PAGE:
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Cloud Native/NFV

Is GE Selling Its Digital Business?

In the trend toward digital transformation, General Electric is the star pupil. The old-line manufacturer of industrial equipment has transformed itself into a technology provider, offering Internet of Things and cloud technologies to manufacturing and other heavy equipment businesses.

That could change drastically, if a report in the Wall Street Journal is true. GE is looking to sell off parts of its digital unit, which produced $500 million or more in revenue last year and lost money, the Journal reported Monday.

GE Digital, the company's software unit based in San Ramon, Calif., was key to the digital transformation vision of former CEO Jeff Immelt, who left last year. He sought to orient the company away from financial and media assets. Under Immelt, GE built Predix software to help customers, including utilities and airlines, gather and analyze data to better manage their equipment. GE Digital became a stand-alone unit in 2015 to distinguish it from GE's industrial divisions, with a goal of becoming a top ten software company by 2020, the Journal reports.

General Electric sign, Fort Wayne, Indiana. Photo by Momoneymoproblemz [CC BY-SA 3.0 ], from Wikimedia Commons
General Electric sign, Fort Wayne, Indiana. Photo by Momoneymoproblemz [CC BY-SA 3.0 ], from Wikimedia Commons


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GE bought ServiceMax in 2016, which provides software for inventory management and workforce scheduling. (See GE Buys ServiceMax in $915M Cloud Play.)

GE declined to comment on the Journal's report; a spokesperson told Light Reading the company doesn't comment on "rumor or speculation."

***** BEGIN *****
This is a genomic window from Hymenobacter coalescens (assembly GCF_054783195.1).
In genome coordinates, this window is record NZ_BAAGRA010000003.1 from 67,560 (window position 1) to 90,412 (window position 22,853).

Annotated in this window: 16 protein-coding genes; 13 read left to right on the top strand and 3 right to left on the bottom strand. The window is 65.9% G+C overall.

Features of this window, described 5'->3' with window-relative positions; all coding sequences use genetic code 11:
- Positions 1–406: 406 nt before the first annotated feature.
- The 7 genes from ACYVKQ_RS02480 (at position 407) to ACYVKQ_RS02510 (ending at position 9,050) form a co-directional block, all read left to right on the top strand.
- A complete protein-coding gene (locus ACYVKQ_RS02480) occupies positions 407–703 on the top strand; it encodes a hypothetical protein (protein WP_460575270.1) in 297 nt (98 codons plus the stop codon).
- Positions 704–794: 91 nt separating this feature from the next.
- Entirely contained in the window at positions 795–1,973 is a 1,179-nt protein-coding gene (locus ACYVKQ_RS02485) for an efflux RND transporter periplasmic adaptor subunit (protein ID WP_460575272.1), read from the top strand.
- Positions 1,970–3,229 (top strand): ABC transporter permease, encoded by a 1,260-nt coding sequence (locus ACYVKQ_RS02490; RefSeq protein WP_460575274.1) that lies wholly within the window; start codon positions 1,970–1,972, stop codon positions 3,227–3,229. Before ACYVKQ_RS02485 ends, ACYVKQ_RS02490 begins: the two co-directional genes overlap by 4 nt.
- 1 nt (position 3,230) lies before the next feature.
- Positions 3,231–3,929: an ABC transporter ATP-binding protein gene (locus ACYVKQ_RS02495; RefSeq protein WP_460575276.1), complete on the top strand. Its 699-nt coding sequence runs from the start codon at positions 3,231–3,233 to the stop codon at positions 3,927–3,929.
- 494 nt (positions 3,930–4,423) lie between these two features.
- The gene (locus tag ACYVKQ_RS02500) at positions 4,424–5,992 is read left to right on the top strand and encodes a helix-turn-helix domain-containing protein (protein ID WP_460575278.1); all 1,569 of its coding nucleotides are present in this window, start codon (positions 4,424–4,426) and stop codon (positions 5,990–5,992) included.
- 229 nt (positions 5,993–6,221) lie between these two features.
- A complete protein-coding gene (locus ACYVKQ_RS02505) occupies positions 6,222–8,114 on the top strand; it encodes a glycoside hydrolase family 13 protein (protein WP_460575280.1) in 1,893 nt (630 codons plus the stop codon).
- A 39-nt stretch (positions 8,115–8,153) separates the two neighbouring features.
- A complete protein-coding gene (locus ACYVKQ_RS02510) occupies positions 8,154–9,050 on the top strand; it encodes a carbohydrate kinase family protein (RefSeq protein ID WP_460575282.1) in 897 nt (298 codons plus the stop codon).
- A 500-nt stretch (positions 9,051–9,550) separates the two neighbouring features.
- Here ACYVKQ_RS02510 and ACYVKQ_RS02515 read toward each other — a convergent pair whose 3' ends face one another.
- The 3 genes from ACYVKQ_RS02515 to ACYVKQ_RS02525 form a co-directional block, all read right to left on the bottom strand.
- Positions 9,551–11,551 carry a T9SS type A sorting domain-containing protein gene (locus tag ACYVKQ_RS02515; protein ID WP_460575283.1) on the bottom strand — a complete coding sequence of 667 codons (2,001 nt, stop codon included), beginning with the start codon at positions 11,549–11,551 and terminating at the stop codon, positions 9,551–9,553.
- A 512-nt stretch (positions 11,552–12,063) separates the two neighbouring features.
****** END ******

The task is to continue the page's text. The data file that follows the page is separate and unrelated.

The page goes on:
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— Mitch Wagner Follow me on Twitter Visit my LinkedIn profile Visit me on Tumblr Follow me on Facebook Executive Editor, Light Reading

lightreceding 8/13/2018 | 9:55:18 PM
It’s all over for GED Their platform was built for internal use. They tried to make it a business but flopped. To expensive, lacking features, too narrow of a focus and poor execution. Most of the people in San Ramon have been laid off. Rue and Flannery keep trying to control the spin. It’s too late.
kq4ym 8/13/2018 | 8:17:52 AM
Re: Finances and geography Moves into IoT seemed to be logical for GE especially to monitor it's own brand of industrial equipment. But, it would seem unless they could move also into the more broad market for those services it would be bound to be a money and resource drain on the company.
Michelle 7/31/2018 | 11:53:07 PM
Re: Finances and geography I thought it was interesting when they became a software company. They sold off a lot of appliance lines already. If they do sell digital, will medical equipment become the focus? I wonder...
Mitch Wagner 7/31/2018 | 4:16:31 PM
Re: Finances and geography It may have been overreach. It's one thing to say that our business now requires digital expertise - every business now requires that. It's quite another thing to become a software company. 
Joe Stanganelli 7/31/2018 | 4:13:41 PM
Finances and geography In addition to the financial losses, I wonder to what extent geography is playing a role -- considering GE's new hub here in the Hub (Boston).
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